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The Celebration of the Christian Mystery

367

1460

The

penance

the confessor imposes must take into account

the penitent’s personal situation and must seek his spiritual good.

It must correspond as far as possible with the gravity and nature

of the sins committed. It can consist of prayer, an offering, works

of mercy, service of neighbor, voluntary self-denial, sacrifices, and

above all the patient acceptance of the cross we must bear. Such

penances help configure us to Christ, who alone expiated our sins

once for all. They allow us to become co-heirs with the risen Christ,

“provided we suffer with him.”

63

The satisfaction that we make for our sins, however, is not

so much ours as though it were not done through Jesus

Christ. We who can do nothing ourselves, as if just by

ourselves, can do all things with the cooperation of “him

who strengthens” us. Thus man has nothing of which to

boast, but all our boasting is in Christ . . . in whomwe make

satisfaction by bringing forth “fruits that befit repentance.”

These fruits have their efficacy from him, by him they are

offered to the Father, and through him they are accepted by

the Father.

64

VIII. T

he

M

inister of

T

his

S

acrament

1461

Since Christ entrusted to his apostles the ministry of rec-

onciliation,

65

bishops who are their successors, and priests, the

bishops’ collaborators, continue to exercise this ministry. Indeed

bishops and priests, by virtue of the sacrament of Holy Orders,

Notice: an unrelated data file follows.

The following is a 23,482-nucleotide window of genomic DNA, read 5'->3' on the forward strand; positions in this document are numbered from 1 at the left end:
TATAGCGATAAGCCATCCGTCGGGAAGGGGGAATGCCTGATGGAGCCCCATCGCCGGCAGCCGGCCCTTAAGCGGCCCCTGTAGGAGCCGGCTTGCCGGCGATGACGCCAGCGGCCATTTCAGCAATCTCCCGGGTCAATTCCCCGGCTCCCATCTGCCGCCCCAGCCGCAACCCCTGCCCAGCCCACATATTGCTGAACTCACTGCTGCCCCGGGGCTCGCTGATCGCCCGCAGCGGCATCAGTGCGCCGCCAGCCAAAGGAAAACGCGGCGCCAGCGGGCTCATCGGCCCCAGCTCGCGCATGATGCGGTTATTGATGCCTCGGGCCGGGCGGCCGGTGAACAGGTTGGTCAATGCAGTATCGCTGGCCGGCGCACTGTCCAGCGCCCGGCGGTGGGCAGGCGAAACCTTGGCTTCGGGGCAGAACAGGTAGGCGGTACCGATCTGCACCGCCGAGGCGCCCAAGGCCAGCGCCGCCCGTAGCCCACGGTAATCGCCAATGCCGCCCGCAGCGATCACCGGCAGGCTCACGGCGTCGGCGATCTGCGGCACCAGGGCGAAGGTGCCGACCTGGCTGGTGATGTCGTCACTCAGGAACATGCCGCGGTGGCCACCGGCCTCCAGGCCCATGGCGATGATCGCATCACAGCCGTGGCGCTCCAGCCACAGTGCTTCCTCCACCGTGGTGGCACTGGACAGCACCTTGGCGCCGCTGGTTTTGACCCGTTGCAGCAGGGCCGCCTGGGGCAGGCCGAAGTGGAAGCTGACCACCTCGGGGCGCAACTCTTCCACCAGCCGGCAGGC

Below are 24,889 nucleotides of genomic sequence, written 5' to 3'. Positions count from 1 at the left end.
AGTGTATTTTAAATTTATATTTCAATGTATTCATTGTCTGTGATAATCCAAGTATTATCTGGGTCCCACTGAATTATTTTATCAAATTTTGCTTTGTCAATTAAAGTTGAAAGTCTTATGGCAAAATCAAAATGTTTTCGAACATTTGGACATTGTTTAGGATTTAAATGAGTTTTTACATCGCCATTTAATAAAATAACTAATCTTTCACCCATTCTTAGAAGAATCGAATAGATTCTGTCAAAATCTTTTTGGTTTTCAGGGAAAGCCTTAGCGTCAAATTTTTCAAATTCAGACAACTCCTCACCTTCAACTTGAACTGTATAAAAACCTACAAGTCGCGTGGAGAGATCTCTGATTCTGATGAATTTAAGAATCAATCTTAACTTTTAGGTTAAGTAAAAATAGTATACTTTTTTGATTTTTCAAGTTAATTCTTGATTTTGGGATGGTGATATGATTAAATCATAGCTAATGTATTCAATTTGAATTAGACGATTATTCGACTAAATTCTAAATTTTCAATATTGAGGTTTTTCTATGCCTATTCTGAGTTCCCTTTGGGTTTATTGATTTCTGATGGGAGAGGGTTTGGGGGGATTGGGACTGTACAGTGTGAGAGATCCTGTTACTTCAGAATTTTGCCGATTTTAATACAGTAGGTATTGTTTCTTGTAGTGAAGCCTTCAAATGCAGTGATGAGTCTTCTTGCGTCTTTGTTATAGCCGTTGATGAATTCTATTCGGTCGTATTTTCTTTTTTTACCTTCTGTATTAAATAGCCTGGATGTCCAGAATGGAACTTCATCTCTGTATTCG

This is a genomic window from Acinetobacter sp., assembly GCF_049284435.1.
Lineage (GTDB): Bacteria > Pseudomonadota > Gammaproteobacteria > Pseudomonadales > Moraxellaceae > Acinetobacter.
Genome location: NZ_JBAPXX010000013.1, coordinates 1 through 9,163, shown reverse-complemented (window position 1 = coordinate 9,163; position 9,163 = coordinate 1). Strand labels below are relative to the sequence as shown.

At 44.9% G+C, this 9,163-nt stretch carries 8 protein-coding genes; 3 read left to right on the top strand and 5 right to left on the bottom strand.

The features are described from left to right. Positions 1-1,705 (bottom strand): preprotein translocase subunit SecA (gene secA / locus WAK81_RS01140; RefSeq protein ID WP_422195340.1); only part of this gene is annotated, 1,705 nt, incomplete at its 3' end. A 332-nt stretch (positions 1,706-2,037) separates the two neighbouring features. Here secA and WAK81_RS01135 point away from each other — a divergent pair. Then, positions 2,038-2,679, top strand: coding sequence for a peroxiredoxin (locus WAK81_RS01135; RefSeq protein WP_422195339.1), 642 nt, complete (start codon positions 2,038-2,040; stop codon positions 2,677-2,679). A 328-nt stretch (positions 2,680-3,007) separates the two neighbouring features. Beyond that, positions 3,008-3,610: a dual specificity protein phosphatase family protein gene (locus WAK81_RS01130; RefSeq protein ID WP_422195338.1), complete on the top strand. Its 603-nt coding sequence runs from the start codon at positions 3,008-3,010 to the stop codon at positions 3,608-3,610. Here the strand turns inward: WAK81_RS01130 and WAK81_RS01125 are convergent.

have the power to forgive all sins “in the name of the Father, and

of the Son, and of the Holy Spirit.”

1462

Forgiveness of sins brings reconciliation with God, but

also with the Church. Since ancient times the bishop, visible head

of a particular Church, has thus rightfully been considered to be

the one who principally has the power and ministry of reconcili­

ation: he is the moderator of the penitential discipline.

66

Priests, his

collaborators, exercise it to the extent that they have received the

commission either from their bishop (or religious superior) or the

Pope, according to the law of the Church.

67

63

Rom

8:17;

Rom

3:25;

1 Jn

2:1-2; cf. Council of Trent (1551): DS 1690.

64 Council of Trent (1551): DS 1691; cf.

Phil

4:13;

1 C

or 1:31;

2 Cor

10:17;

Gal

6:14;

Lk

3:8.

65 Cf.

Jn

20:23;

2 Cor

5:18.

66 Cf.

LG

26 § 3.

67 Cf. CIC, cann. 844; 967-969; 972; CCEO, can. 722 §§ 3-4.

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